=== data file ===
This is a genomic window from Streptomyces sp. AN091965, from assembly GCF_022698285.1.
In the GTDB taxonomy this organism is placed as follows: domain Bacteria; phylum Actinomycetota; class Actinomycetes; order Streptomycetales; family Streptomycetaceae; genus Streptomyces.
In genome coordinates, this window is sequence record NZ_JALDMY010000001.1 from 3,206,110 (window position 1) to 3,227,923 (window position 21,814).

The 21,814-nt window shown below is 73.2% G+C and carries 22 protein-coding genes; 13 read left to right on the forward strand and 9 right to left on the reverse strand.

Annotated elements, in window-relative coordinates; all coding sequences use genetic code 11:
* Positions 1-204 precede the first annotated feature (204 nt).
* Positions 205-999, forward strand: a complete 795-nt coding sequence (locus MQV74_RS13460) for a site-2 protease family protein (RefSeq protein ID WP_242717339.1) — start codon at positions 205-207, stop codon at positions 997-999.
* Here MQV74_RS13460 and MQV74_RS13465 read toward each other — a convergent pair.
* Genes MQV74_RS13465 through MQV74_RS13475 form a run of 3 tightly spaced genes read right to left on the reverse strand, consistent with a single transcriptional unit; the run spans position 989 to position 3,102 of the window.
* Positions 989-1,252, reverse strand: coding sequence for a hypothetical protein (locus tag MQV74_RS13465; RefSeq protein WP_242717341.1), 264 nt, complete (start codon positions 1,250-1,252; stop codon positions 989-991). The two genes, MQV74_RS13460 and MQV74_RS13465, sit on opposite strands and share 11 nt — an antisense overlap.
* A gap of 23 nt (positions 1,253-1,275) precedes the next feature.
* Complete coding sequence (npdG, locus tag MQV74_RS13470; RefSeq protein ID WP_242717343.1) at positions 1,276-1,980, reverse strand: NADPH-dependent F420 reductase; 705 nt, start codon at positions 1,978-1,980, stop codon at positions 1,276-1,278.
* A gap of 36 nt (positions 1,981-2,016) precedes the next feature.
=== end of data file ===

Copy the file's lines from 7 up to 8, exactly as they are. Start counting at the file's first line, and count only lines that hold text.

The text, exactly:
* Positions 205-999, forward strand: a complete 795-nt coding sequence (locus MQV74_RS13460) for a site-2 protease family protein (RefSeq protein ID WP_242717339.1) — start codon at positions 205-207, stop codon at positions 997-999.
* Here MQV74_RS13460 and MQV74_RS13465 read toward each other — a convergent pair.